What To Expect After A First-Offense DUI Conviction
Facing a first-time DUI charge is a stressful experience. You don’t know the legal process, consequences, or how it can impact the rest of your life.
Every state has different laws for DUI. In Virginia, here’s what you can expect after a first-offense DUI.
Driving Under The Influence
In order to be charged with a DUI, the officer must be able to prove that you are intoxicated behind the wheel. There are two main tests that officers use during a DUI stop: breath tests and field sobriety tests.
A breath test would involve blowing into a breathalyzer. If you are above the legal BAC limit of .08%, you will be charged with DUI.
During a field sobriety test, the officer will observe your behavior for signs of intoxication.
The following behaviors may lead the officer to determine you are impaired include:
- Swaying back and forth
- Slurred speech
- Difficulty balancing
A first-offense DUI is typically a misdemeanor charge. The penalties for this include:
- Up to one year in jail
- Minimum of $250 in fines, up to a maximum of $2,500
- 1-year driver’s license suspension
- Ignition interlock device
- Mandatory completion of the Virginia Alcohol Safety Action Program (VASAP)
What Is An Ignition Interlock Device?
This device is a breathalyzer that is built into your vehicle. In vehicles where this is installed, the driver must take and pass a breath test before the vehicle can be started. The device may also prompt the driver to take tests as they are driving.
As of July 2020, individuals convicted of DUI one time were allowed to choose to have an ignition interlock device installed in their car and keep their ability to drive. As of July 2021, this was extended to repeat DUI offenders.
While a first-time DUI is usually a misdemeanor offense, certain aggravating factors present at the time of arrest can lead to increased penalties, or even felony charges.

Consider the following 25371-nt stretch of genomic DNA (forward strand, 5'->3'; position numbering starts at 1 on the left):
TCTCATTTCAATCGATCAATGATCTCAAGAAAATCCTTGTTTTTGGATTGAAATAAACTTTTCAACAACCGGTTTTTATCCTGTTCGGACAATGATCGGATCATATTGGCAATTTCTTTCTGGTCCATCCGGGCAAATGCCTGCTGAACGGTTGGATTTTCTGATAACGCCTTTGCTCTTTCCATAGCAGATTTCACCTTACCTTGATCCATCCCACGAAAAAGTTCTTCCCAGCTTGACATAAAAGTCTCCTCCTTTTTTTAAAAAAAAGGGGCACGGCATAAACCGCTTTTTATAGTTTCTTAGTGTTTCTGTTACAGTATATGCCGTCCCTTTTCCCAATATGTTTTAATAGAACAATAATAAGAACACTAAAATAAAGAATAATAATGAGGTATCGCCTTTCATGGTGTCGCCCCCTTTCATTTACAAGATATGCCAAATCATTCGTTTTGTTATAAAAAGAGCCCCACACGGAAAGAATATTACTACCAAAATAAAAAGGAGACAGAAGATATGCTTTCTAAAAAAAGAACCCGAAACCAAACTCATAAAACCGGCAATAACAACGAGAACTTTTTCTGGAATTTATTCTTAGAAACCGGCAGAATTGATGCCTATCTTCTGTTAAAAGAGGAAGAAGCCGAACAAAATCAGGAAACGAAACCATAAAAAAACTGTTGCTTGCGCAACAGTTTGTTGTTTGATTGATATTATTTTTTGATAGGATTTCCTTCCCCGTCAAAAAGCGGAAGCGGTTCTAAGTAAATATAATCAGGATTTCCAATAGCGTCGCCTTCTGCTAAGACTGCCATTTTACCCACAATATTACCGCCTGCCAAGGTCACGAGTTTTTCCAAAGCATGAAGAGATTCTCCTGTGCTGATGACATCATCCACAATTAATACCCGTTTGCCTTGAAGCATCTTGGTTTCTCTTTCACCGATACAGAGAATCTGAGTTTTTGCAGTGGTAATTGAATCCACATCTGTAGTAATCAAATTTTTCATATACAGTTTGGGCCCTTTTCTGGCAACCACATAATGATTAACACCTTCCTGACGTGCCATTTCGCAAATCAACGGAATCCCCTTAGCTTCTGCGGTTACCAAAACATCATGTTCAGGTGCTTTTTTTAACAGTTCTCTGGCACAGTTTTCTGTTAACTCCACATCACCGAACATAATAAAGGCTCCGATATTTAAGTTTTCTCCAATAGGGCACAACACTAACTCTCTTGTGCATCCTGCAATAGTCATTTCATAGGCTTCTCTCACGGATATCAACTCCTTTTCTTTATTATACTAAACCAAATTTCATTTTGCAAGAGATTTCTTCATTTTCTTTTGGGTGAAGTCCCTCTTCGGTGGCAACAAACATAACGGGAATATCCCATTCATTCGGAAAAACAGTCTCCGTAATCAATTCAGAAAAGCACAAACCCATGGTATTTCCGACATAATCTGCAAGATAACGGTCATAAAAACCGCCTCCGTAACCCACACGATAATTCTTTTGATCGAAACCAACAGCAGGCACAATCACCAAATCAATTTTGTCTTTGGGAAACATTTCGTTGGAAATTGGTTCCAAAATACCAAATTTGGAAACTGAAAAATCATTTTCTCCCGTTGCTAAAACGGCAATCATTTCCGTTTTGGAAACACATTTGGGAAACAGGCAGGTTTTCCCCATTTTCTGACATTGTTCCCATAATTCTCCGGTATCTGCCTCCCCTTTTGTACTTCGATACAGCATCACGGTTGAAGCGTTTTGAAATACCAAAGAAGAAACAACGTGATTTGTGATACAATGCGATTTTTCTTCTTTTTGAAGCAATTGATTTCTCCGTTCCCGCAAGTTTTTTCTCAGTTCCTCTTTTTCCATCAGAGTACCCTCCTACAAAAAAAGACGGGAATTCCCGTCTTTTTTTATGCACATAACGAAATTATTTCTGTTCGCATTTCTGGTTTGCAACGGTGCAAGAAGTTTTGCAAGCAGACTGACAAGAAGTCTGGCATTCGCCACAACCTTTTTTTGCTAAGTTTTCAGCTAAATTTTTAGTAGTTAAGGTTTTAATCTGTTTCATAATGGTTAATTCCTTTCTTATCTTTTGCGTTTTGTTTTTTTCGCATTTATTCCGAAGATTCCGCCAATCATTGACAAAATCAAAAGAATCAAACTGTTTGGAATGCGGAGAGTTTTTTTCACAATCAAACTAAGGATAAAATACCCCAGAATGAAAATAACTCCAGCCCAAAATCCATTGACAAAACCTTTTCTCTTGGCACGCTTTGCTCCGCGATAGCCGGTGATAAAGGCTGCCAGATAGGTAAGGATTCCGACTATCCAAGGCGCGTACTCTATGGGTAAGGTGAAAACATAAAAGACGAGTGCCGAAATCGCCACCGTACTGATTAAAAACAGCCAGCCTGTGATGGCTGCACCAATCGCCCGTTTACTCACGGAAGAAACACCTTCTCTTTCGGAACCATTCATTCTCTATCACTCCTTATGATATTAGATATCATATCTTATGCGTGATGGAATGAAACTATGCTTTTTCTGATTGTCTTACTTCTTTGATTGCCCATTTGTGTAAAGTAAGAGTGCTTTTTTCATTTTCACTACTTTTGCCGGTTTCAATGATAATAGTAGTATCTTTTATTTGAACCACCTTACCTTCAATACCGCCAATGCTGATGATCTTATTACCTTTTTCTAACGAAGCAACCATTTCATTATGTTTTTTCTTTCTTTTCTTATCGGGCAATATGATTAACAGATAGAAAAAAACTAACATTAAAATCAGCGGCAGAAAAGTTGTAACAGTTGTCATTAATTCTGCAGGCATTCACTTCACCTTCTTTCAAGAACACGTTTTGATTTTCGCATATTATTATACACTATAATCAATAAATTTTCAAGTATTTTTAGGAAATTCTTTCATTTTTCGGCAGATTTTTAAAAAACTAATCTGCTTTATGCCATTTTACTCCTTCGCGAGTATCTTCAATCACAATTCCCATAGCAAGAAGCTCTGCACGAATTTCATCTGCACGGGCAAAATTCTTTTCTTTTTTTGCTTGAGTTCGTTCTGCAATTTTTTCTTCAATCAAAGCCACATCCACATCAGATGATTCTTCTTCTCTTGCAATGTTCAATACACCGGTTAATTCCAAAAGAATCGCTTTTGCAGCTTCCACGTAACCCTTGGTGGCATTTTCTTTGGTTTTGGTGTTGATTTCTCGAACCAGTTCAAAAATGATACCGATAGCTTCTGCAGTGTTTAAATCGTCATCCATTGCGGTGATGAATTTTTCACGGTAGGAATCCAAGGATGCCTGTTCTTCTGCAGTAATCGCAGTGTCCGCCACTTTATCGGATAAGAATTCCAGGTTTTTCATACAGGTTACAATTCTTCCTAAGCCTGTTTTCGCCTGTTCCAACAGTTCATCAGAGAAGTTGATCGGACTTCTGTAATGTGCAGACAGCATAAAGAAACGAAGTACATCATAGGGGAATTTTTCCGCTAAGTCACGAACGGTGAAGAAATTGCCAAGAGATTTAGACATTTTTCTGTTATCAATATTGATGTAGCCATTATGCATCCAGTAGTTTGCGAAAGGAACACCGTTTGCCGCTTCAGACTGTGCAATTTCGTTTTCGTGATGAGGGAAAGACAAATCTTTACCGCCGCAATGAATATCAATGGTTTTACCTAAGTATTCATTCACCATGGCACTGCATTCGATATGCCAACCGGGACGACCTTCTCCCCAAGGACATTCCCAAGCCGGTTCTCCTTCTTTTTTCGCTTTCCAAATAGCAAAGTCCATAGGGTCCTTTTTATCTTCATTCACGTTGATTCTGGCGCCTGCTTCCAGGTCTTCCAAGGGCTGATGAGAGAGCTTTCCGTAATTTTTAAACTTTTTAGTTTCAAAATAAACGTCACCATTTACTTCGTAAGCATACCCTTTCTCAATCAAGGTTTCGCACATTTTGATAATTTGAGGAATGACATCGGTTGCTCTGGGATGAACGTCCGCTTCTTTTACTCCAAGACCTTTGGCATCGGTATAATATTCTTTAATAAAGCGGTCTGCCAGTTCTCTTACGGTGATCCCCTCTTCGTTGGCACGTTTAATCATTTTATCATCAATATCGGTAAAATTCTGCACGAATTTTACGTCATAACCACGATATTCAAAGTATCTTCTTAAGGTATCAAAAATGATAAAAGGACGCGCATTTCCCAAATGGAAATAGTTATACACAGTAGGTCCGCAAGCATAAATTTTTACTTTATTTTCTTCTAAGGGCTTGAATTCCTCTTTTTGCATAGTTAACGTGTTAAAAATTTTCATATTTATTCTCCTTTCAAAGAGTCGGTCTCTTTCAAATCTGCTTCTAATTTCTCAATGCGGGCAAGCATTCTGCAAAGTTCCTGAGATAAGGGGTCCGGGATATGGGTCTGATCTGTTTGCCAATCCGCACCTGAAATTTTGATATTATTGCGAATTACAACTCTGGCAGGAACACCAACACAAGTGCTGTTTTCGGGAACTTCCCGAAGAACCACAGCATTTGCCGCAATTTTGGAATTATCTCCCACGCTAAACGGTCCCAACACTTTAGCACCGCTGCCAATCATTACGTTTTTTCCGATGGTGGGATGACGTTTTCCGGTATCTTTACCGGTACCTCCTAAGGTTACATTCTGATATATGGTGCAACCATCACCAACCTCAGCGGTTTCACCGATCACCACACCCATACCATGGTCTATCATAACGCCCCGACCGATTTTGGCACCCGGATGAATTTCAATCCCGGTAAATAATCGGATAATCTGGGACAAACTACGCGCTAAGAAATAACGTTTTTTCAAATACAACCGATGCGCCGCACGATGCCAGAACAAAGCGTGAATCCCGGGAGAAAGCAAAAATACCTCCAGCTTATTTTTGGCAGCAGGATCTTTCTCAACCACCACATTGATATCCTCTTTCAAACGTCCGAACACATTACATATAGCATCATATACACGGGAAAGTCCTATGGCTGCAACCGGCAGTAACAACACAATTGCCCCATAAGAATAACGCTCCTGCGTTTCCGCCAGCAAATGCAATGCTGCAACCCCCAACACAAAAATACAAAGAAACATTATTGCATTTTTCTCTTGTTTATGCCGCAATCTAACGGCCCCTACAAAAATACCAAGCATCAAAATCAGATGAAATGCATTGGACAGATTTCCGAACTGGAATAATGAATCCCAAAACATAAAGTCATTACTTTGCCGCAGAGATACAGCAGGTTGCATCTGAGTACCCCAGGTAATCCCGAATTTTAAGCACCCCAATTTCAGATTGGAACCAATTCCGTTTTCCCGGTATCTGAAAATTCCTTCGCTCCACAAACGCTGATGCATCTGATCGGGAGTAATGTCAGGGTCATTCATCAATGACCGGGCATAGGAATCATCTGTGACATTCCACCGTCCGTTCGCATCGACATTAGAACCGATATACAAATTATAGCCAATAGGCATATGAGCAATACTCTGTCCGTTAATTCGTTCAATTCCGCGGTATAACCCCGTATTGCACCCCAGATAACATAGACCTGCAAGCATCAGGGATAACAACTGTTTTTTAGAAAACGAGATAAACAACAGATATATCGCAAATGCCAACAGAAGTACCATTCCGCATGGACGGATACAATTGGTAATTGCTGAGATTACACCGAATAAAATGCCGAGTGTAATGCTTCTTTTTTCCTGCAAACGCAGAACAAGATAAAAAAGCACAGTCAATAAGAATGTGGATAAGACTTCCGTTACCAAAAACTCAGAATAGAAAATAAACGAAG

Significantly High BAC
If you are slightly over .08% BAC, you will likely face standard misdemeanor charges and penalties. However, a BAC of over .15% is considered substantial. This high of a BAC requires a five-day mandatory minimum jail sentence. For perspective, it would take a 100-pound person about 3-4 drinks within one hour to reach this high of a BAC.
DUI Resulting in an Accident
These penalties may become even more severe if the accident was a hit and run, or if the accident resulted in someone’s death. In that case, you may even face homicide charges.
If you are pulled over for DUI while going significantly faster than the speed limit (i.e., 55 mph in a 30 mph zone), you may get additional jail time if convicted.
Child In The Car
Children can’t make an informed decision about getting in the car with a drunk driver. If you are arrested for DUI with a child in the car, you will face elevated penalties for endangering the child.
Even after your fines are paid, your time is served, and your license is reinstated, you will still have a DUI conviction on your criminal record. This can have long-term impacts on your life, such as:
- Inability to work in certain fields
- Difficulty finding work
- Difficulty traveling
- Social implications or embarrassment
In Virginia, DUIs are not eligible for expungement. Once you have a conviction, it will be permanent on your record.
Virginia DUI Defense
At Tillotson & Martin, LLC, we do everything in our power to save you from a DUI conviction. Give us a call today at (757) 568-7978 to set up an initial consultation where we can discuss all circumstances of your first-time DUI arrest.